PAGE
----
Prefer a life of leisure? Then dump those moral convictions and become a weapons manufacturer. The US has pumped $60 billion of arms into the Middle East since the Gulf War, 80% going to the Arab States. At the same time, Israel has been granted almost $3 billion in military aid annually, presumably to buy weapons to protect itself against all of those Arab arms. So, no matter how you slice it, looks like great business! And even if you’re the Pentagon’s second largest defense contractor and a massive recipient of tax-payer-funded corporate welfare, there’s no need for patriotism in profit sharing! In 1999, Boeing joined a European company (MBDA) to compete against fellow US companies to win a prized air-to-air missile contract (The Wall Street Journal Europe, 10-04-01) and Mike Marks, vice president for weapons programs at Boeing, sees a winner in the new war market: missile related income is up 50%, and while Boeing planned to hit the billion dollar missile business in four years, Marks says “We’d really like to exceed that target significantly.” Noble goal. And don’t worry about international laws aimed at curbing the weapons flow – laws such as UN Security Council resolution #687 which calls for region-wide disarmament efforts in the Middle East, or that pesky Anti-ballistic Missile Treaty threatening Bush’s beloved Star Wars. Laws that get in the way of corporate profit don’t count.
Did you major in public relations? Then why not become a journalist and read governmental press releases on TV! You can think of cool movie-related names for war (i.e. CNN’s “The United States Strikes Back” – get it?) and report at length on the army’s latest sexy weapons. But it’s really important not to talk about certain stuff. Like DON’T mention the US government’s long-term support of the Afghan mujahadeen, or the fact that many of the US national security strategists who made the original mistake years ago are right back in office now. And don’t bring up the fact that the States has a record of fighting against legislation to curb (terrorist and other) money laundering, like the fact that last May it strongly opposed the Organization for Economic Cooperation and Development (OECD) initiative for greater transparency in tax and banking matters. But be sure to say good things about John Negroponte, the new Ambassador to the United Nations, in his “fight against terror” even though Negroponte directly supported state terrorism in the ’80s by covering up right-wing death squad abuses in Honduras when he was ambassador there. You get the idea.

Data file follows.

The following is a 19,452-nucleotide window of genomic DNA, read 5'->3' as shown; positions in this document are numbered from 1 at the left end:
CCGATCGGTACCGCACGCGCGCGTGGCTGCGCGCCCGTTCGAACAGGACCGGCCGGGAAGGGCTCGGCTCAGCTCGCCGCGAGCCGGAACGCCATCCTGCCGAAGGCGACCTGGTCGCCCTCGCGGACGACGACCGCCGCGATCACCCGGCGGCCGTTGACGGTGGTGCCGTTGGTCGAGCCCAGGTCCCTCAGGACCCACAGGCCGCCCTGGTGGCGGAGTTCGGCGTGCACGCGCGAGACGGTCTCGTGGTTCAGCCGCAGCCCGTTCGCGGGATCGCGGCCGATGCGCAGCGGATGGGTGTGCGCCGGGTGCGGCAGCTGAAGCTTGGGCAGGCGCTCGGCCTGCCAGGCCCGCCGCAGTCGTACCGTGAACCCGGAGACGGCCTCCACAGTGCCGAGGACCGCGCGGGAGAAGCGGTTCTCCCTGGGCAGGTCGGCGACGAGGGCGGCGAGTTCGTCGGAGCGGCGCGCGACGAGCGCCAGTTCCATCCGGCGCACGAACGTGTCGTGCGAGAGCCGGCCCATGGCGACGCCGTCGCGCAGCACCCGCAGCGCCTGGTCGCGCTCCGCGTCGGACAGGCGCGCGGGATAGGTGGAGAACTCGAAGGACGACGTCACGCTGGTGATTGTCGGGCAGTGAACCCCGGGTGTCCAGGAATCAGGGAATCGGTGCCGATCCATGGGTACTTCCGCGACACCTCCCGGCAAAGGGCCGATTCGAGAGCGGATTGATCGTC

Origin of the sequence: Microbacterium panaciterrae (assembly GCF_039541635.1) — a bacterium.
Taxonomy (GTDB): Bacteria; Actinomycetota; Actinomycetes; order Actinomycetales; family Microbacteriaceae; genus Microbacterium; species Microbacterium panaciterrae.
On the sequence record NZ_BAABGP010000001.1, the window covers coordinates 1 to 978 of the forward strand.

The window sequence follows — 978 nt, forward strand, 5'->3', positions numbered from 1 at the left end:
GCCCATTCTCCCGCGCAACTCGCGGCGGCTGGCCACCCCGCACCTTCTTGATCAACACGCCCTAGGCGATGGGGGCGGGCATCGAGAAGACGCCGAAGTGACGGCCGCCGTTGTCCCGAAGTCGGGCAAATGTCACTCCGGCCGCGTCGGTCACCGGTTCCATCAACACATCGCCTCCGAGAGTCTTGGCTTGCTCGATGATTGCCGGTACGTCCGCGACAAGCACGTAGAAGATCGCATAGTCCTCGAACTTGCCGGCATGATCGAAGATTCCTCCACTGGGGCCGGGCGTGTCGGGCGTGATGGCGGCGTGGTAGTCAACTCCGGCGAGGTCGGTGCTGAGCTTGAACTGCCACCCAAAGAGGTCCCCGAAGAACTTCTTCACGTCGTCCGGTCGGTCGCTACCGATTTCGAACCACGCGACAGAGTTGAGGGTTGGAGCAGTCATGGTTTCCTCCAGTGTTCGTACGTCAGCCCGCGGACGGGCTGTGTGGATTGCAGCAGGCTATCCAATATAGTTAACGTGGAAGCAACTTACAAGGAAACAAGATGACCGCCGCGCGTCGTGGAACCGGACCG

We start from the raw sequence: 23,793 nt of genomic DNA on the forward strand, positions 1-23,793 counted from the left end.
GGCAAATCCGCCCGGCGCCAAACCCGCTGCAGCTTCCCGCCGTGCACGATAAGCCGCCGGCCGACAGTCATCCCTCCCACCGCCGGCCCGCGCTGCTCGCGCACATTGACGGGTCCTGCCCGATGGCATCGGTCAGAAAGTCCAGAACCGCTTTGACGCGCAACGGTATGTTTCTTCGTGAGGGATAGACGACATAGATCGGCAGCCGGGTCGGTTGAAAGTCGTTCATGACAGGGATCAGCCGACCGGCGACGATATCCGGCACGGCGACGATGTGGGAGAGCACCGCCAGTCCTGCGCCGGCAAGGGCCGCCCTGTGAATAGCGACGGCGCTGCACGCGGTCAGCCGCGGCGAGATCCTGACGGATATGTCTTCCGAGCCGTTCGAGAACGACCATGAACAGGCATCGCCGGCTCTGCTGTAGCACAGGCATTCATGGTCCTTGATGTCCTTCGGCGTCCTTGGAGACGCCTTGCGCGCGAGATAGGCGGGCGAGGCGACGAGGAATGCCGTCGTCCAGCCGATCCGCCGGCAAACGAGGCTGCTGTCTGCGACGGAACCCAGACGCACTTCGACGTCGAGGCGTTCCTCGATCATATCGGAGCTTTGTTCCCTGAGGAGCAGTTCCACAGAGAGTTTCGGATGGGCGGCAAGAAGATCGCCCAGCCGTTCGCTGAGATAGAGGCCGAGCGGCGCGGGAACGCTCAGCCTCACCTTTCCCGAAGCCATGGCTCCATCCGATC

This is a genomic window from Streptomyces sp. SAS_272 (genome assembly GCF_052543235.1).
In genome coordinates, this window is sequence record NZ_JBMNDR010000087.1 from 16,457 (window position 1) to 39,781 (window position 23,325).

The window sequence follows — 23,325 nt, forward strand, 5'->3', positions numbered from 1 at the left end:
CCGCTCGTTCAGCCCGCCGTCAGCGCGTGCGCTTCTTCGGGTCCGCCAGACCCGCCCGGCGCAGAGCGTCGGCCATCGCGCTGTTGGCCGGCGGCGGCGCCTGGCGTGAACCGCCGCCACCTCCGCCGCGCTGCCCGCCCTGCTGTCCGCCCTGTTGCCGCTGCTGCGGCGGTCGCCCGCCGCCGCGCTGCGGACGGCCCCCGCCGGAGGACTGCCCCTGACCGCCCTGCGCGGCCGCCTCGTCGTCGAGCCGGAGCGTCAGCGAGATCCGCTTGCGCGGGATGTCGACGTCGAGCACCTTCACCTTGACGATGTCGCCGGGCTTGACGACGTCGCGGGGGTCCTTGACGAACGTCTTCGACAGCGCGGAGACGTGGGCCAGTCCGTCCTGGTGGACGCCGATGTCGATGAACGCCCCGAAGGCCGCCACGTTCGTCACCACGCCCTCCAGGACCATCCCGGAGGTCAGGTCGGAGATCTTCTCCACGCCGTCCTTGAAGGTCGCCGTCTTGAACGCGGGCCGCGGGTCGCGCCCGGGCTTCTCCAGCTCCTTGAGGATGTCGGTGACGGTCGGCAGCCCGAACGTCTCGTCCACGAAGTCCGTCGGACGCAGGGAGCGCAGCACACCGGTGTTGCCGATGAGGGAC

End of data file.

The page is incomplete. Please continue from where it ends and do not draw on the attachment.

So remember – there’s a world of opportunity out there for those who “have what it takes.” And it’s OK to ask the big questions once you’re told what they are.
Heather Wokusch is a freelance writer. She can be contacted at email@example.com
Author: Heather Wokusch
News Service: Commondreams.org